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Okarito Second Generation Kiwi Chick Hatched



Photo Caption: Chris Rickard with Dawn, the new generation kiwi from Okarito in South Westland


Department of Conservation media release

19 January 2001

Okarito Second Generation Kiwi Chick Hatched

A new generation of kiwi has hatched in the Okarito kiwi reserve in South Westland amid plans to create the largest stoat control operation in the world.

A tiny chick named "Dawn" is being hailed as the new symbol of success for Operation Nest Egg in Okarito.



Closeup of Dawn

The two-week-old chick is the offspring of "Inka", the first Okarito Brown Kiwi egg artificially incubated by the Department of Conservation.

In 1997 Inka set the pattern when his egg was rescued from Okarito as part the Bank of New Zealand sponsored Kiwi Recovery Programme. He was hatched in Hokitika and placed on predator-free Motuara Island in the Marlborough Sounds until large enough to fight off stoats back on his home turf. Now Inka has made further history by entering fatherhood with the distinction of being the first captive bird to successfully pair up in the wild in Okarito.

Chris Rickard from DOC said the new chick was named Dawn to reflect the "dawning of a new era" for the threatened population of about 200 remaining Okarito Brown Kiwi, also called rowi.

"We're rapt... with thirty other rowi raised through the captive programme progressively coming up to breeding age at Okarito the future is looking very good, we have potentially got thirty birds that could be breeding in the next few years." Mr Rickard said.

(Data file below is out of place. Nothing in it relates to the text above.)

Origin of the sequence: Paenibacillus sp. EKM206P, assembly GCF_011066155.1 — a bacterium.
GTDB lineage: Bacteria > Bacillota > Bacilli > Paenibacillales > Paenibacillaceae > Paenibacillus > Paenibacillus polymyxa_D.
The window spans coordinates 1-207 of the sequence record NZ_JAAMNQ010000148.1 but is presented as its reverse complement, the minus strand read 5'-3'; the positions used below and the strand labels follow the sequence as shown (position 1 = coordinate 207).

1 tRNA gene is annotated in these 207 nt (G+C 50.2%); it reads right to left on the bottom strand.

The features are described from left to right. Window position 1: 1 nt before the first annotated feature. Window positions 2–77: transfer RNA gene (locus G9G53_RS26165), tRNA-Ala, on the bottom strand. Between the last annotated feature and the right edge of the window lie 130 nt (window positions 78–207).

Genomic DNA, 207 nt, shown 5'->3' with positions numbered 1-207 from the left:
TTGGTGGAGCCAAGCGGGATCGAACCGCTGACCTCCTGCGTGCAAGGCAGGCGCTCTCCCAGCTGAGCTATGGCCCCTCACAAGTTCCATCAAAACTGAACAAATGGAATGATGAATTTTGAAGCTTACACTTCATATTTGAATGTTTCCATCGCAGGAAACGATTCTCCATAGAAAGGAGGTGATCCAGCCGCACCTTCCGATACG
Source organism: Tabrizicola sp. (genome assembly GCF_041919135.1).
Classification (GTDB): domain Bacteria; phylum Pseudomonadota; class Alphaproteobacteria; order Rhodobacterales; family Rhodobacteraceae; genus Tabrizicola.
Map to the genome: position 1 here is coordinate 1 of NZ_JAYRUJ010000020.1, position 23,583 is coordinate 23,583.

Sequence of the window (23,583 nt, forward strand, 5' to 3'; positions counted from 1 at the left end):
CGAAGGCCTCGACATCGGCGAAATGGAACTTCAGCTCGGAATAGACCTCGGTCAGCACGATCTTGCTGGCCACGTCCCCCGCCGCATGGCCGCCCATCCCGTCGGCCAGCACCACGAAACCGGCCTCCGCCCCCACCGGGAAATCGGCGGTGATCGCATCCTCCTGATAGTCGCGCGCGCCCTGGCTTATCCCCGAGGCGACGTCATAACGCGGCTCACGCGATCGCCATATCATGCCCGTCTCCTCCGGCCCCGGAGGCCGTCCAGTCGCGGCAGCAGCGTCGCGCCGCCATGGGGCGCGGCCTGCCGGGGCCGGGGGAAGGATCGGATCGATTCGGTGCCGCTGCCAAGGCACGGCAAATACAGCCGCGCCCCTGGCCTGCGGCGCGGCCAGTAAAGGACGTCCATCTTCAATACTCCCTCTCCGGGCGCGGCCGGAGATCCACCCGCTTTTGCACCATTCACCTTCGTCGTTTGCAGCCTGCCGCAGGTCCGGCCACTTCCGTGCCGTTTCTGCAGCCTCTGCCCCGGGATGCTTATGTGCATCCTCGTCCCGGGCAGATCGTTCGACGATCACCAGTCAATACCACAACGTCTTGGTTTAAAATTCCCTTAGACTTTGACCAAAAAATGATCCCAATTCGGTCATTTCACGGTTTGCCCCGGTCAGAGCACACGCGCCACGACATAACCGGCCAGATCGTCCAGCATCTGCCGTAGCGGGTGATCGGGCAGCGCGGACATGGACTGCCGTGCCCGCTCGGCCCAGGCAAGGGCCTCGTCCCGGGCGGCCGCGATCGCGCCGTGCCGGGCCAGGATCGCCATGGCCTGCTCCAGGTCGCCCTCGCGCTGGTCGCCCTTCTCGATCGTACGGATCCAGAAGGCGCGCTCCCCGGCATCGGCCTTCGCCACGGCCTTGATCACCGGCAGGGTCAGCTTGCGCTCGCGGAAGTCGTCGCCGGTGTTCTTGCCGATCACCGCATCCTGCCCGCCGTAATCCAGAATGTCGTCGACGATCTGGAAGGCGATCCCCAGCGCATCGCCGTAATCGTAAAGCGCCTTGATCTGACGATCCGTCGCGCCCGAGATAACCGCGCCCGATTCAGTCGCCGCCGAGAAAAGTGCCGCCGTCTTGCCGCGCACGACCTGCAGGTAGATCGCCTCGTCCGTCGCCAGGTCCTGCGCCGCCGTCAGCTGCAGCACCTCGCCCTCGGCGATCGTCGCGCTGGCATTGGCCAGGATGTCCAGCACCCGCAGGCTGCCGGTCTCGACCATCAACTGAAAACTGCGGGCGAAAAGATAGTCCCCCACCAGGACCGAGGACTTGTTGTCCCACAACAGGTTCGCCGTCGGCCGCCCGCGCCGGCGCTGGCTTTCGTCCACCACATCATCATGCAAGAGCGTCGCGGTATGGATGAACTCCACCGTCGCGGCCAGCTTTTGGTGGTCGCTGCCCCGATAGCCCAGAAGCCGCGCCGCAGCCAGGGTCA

"This is a big thing for people here in Franz. It is the first chick to be produced by a bird that was captive reared it is a real breakthrough and the start of a new generation."

Dawn is currently being readied for the trip to Motauroa Island, but may be one of the last chicks that has to make the lengthy road and sea journey.

This is because DOC's Franz Josef Waiau Area Office is preparing launch what is believed to be the largest stoat control programme attempted anywhere in the world. Using part of a $387,555 package allocated under the Government's biodiversity funding the massive operation will turn the 10km square reserve into a stoat-free-zone using more than 2000 traps housed in specially designed wooden tunnels to prevent accidental kiwi capture.

An initial contract was awarded this week that will see all the boxes placed on the reserve ready for trapping contractors to start work before the next breeding season begins in June. "If this is successful then Dawn will be the last of the chicks removed from Okarito," Mr Rickard said.

Meanwhile, Ivory, one of the first birds fitted with a transmitter tracking device in Okarito has died of natural causes.

Kiwi have a life expectancy of up to 40 years and it is thought Ivory was an ageing bird when her transmitter was first attached.

DOC staff have compiled significant amounts of useful information on rowi since monitoring began in 1992.

The Government's biodiversity funding has allowed monitoring at Okarito to double.


For further information phone Chris Rickard 03 752-0796 or Ian Gill 03 755-4013ah


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